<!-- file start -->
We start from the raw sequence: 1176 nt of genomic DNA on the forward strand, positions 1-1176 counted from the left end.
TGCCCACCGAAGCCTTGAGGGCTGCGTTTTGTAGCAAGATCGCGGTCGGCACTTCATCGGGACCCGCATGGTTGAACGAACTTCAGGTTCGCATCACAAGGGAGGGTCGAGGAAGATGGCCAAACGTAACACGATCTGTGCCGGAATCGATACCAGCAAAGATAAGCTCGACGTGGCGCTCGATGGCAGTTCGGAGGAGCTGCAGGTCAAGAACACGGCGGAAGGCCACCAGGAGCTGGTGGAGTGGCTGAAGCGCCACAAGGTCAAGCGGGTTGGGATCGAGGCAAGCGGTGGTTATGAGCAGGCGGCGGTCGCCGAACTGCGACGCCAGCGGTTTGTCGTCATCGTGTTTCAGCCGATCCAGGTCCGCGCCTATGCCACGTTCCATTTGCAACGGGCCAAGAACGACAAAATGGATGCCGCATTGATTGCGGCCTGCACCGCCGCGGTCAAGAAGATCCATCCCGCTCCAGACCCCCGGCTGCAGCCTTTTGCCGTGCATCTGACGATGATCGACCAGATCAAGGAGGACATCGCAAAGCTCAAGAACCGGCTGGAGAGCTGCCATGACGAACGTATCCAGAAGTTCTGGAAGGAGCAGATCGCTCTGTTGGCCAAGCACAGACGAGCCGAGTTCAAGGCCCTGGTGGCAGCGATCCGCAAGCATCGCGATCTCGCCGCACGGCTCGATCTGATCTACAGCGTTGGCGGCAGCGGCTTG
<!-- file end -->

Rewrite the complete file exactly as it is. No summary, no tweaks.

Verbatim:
We start from the raw sequence: 1176 nt of genomic DNA on the forward strand, positions 1-1176 counted from the left end.
TGCCCACCGAAGCCTTGAGGGCTGCGTTTTGTAGCAAGATCGCGGTCGGCACTTCATCGGGACCCGCATGGTTGAACGAACTTCAGGTTCGCATCACAAGGGAGGGTCGAGGAAGATGGCCAAACGTAACACGATCTGTGCCGGAATCGATACCAGCAAAGATAAGCTCGACGTGGCGCTCGATGGCAGTTCGGAGGAGCTGCAGGTCAAGAACACGGCGGAAGGCCACCAGGAGCTGGTGGAGTGGCTGAAGCGCCACAAGGTCAAGCGGGTTGGGATCGAGGCAAGCGGTGGTTATGAGCAGGCGGCGGTCGCCGAACTGCGACGCCAGCGGTTTGTCGTCATCGTGTTTCAGCCGATCCAGGTCCGCGCCTATGCCACGTTCCATTTGCAACGGGCCAAGAACGACAAAATGGATGCCGCATTGATTGCGGCCTGCACCGCCGCGGTCAAGAAGATCCATCCCGCTCCAGACCCCCGGCTGCAGCCTTTTGCCGTGCATCTGACGATGATCGACCAGATCAAGGAGGACATCGCAAAGCTCAAGAACCGGCTGGAGAGCTGCCATGACGAACGTATCCAGAAGTTCTGGAAGGAGCAGATCGCTCTGTTGGCCAAGCACAGACGAGCCGAGTTCAAGGCCCTGGTGGCAGCGATCCGCAAGCATCGCGATCTCGCCGCACGGCTCGATCTGATCTACAGCGTTGGCGGCAGCGGCTTG